But now that Google has added a dedicated TV interface that you control with a remote, you have instant access to most of the major streaming services, including Disney Plus, HBO Max and even the streaming app of its biggest competitor, Amazon Prime Video. On top of that, there are a number of apps that have been carried over from Android TV, Google TV’s predecessor, that bring games and productivity apps to the streamer.
The result is a retooled streaming device that might resemble its predecessors, but which offers a whole new experience that’s more user-friendly for folks who are used to using a remote control and an easily navigable interface. The classic Google Cast functionality is always straightforward and simple to use, too, and works across literally thousands of apps.
Read the full review: Chromecast with Google TV
The Roku Express is a marvel of a streaming stick. While it's capped at Full HD streaming, it still packs in a huge range of streaming apps on the excellent Roku platform at an incredibly inexpensive price.
The Roku remote is quite iconic these days: nowhere near as sleek as the Alexa Voice Remote that ships with the Fire TV Stick, but pleasingly straightforward in its own way, featuring chunky and highly visible buttons. The Roku remote was featuring dedicated shortcuts to key apps long before Amazon, too.
We can't stress enough how simple it is to navigate the Roku OS, too – there's a reason it's been ported over to TCL Roku TVs and Hisense Roku TVs alike, with well-organised tile icons for easy browsing, as well as a free ad-supported Roku Channel platform.
For a quick, cheap and easy-to-use dongle to get you started in the world of streaming, you can't go wrong with the Roku Express.
Of course, if you like the look of the Roku Express but can't bear to settle for HD streaming on your 4K TV, you can check out the Roku Streaming Stick+, or the upcoming Roku Express 4K+ complete with a rechargeable remote that finally ditches disposable batteries.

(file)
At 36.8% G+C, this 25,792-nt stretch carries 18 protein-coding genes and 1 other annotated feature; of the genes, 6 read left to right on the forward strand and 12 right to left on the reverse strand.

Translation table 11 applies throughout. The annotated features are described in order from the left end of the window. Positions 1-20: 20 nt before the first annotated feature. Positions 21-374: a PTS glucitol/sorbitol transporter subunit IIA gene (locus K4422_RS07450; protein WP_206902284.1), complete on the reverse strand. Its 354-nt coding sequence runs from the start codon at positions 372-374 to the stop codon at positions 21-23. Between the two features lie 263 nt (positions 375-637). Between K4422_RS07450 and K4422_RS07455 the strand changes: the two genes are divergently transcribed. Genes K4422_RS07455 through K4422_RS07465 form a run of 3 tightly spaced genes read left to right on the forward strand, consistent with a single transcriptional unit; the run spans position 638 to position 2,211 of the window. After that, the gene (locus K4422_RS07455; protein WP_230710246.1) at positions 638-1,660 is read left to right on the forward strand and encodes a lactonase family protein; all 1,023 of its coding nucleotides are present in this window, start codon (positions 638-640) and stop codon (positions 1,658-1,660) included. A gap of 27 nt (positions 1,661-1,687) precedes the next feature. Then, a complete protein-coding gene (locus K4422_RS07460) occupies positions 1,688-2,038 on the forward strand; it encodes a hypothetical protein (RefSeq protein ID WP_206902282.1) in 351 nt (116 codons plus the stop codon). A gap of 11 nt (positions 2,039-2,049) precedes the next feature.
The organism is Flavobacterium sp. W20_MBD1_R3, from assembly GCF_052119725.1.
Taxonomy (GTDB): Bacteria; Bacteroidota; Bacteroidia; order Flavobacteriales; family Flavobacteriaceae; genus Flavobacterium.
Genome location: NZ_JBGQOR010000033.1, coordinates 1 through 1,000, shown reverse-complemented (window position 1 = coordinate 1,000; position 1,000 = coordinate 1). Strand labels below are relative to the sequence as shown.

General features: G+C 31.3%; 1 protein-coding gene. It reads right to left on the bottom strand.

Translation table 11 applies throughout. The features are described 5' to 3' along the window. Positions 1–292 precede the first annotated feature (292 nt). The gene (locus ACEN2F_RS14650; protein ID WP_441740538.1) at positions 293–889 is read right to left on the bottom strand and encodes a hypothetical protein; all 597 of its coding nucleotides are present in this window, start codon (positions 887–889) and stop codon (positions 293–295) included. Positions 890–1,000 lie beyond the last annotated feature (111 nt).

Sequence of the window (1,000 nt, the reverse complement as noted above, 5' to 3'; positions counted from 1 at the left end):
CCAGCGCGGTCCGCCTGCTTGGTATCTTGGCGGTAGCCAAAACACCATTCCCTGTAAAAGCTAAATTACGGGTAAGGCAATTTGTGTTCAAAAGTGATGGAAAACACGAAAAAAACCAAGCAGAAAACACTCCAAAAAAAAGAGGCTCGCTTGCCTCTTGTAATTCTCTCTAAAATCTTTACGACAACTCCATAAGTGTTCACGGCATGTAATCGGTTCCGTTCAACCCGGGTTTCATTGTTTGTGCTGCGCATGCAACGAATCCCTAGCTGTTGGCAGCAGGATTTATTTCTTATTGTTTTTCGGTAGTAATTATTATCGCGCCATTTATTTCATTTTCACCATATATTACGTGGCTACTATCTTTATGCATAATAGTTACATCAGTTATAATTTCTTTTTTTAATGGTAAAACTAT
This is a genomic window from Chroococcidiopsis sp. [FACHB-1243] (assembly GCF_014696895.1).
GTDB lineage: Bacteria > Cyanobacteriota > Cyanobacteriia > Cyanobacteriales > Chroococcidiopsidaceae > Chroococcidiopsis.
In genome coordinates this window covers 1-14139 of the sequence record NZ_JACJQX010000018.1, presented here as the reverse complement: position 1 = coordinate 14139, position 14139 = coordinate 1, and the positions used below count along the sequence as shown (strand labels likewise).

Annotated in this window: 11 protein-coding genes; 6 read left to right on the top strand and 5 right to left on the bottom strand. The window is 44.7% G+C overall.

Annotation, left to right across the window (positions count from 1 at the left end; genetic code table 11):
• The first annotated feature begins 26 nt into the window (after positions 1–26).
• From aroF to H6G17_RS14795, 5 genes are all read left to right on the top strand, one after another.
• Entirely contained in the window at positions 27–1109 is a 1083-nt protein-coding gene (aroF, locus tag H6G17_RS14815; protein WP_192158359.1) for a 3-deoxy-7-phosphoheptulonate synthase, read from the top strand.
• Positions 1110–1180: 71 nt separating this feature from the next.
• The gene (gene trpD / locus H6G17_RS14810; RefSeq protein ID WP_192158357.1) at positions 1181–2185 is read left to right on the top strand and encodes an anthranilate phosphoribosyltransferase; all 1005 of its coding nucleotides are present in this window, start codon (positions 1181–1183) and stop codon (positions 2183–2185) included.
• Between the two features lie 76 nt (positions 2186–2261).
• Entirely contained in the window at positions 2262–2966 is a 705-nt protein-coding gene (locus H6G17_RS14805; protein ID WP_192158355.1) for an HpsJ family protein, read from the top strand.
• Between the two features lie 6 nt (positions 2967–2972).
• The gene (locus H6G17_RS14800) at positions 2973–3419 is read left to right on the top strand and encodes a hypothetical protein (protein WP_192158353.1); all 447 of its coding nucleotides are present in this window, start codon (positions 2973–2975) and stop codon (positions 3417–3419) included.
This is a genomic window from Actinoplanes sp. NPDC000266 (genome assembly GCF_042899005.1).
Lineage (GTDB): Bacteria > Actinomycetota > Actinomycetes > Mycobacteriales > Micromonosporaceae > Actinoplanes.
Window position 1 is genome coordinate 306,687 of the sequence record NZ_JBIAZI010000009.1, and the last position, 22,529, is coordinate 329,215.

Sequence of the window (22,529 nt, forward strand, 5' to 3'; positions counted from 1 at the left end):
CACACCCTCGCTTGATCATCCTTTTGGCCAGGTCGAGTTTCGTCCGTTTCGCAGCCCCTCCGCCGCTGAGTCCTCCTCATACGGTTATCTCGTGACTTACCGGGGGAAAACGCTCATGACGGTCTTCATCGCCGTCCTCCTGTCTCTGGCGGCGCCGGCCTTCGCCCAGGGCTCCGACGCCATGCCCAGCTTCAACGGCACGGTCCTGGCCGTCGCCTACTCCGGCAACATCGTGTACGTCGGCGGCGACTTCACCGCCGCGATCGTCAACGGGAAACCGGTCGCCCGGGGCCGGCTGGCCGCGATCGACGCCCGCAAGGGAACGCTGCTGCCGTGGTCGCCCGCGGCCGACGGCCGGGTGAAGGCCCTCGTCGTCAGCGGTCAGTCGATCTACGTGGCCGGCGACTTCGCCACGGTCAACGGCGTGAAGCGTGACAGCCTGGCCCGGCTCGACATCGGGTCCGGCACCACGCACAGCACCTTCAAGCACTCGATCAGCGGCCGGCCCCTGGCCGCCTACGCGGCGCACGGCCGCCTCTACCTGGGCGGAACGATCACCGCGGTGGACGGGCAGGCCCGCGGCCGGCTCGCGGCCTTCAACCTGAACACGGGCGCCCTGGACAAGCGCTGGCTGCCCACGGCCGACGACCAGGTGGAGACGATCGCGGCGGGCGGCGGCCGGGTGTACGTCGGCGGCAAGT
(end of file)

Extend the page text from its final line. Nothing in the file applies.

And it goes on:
Read the full review: Roku Express (2019)
While it can't match the AI upscaling of the Nvidia Shield or the usability of the Apple TV 4K, the second-generation Fire TV Cube is, by far, our favorite Amazon streaming device – it's better in so many ways than the Amazon Fire TV Cube that was released in 2017, and every single Amazon Fire TV box before it.
By packing in the smart functionality and speakers of an Amazon Echo, it's a versatile smart speaker as well as competent media player and streamer. For the 2019 version of the Cube, the processor upgrade and inclusion of Dolby Vision are great new additions and, in spite of a few shortcomings, help to solidify the Cube's spot as one of the best streaming players to be released this year.
Yes, technically speaking you could do almost everything the Fire TV Cube does with an Amazon Echo Dot and Amazon Fire TV Stick 4K, but the hexacore processor-powered box moves faster and creates fewer frustrations. It's a cliche to say it, but the Fire TV Cube is greater than the sum of its parts.
Read the full review: Amazon Fire TV Cube (2019)
What is a streaming device and how does it work?
Essentially, a streaming device (or streaming stick) allows you to stream (i.e. play) entertainment content – be it movies, TV shows, music, photos or sports – straight to your TV from a third-party provider, typically through a HDMI port.
Which apps you’ll gain access to of course depends on the streamer, and it’s also worth noting that support for a particular service doesn't mean a subscription is thrown in by default – if you want to watch Netflix, for instance, you’ll still have to pay for it separately (though as mentioned above, some products come with deals on certain streaming services).
What is the point of a streaming stick if you have a smart TV?
While it’s true that many of today’s smart TVs come pre-installed with a wide variety of entertainment apps, external streaming devices will almost always improve the user interface of a given app.
Amazon’s Fire Stick, for instance, gives users access to more content with more control than the standard Amazon TV app, with other products in the Amazon line even coming equipped with Alexa – giving you the extra option of controlling your TV with your voice.
It’s also rare that a smart TV will come loaded with access to every streaming service out there. Apple TV Plus, for instance, seldom comes as a pre-installed app on standard smart TVs, hence the need for Apple's 4K HDR streaming box, while Panasonic TVs don’t support Disney Plus.
What are the best streaming device apps?
As for the best TV streaming service, it depends on your region, though the main players like Netflix, Amazon Prime Video and Disney Plus still sit at the top of the pile when it comes to their selection of movies and TV shows.
Still, burgeoning platforms like Apple TV Plus are improving month-by-month, with new series – like Ted Lasso and Mythic Quest – proving must-sees, while YouTube mustn't be forgotten as an ever-excellent source of entertainment.
Today's best streaming device deals